Scene from a Mother's Day Massacre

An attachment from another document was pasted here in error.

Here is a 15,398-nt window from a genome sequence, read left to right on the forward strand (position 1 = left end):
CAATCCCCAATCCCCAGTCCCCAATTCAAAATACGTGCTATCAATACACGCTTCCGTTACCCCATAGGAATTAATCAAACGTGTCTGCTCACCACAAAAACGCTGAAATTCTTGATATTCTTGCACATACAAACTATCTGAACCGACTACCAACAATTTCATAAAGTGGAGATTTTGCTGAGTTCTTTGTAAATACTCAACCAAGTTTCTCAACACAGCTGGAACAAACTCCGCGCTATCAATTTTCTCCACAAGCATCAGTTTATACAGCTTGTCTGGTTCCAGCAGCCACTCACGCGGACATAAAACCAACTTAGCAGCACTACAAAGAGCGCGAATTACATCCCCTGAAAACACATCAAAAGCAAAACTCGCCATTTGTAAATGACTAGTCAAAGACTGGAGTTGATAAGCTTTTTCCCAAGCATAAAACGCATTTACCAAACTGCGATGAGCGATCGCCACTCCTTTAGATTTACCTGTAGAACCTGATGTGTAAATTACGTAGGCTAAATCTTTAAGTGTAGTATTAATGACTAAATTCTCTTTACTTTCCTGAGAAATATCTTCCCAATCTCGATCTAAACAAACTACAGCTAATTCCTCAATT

I have to impose extra restrictions during times like these; absolutely no stairs, try and keep her off of raised surfaces altogether, try and encourage sedentary activity (sadly), and keep her from walking around with objects in her hands. She doesn't quite understand why she can't do certain things. Our OT told me today that recently she received an email with a photo of one of her patients with a fork through his nose, because he had a drop attack while holding it. It takes everything in me not to order a large padded hamster wheel to keep her in until this passes. When these things began, she was largely sitting and the falling was minimal. Every day she becomes more and more active, in spite of her challenges, and it is terrifying to know she can just drop anywhere without warning. I can't really make the environment safe enough for her. Every day this week she has had a minimum of three of these falls. It doesn't sound like a lot, but when you can't control the circumstances it is too often. Tonight I was reading BubTar's bedtime story while Josh and KayTar were downstairs. I heard something and looked up and KayTar was in the doorway. I'm sure Josh only looked away for a moment or two, but there she was, upstairs unattended. Nothing happened, but it COULD have and I hate having to even think about it. I hate that she is limited by the possibilities, as well as her own body.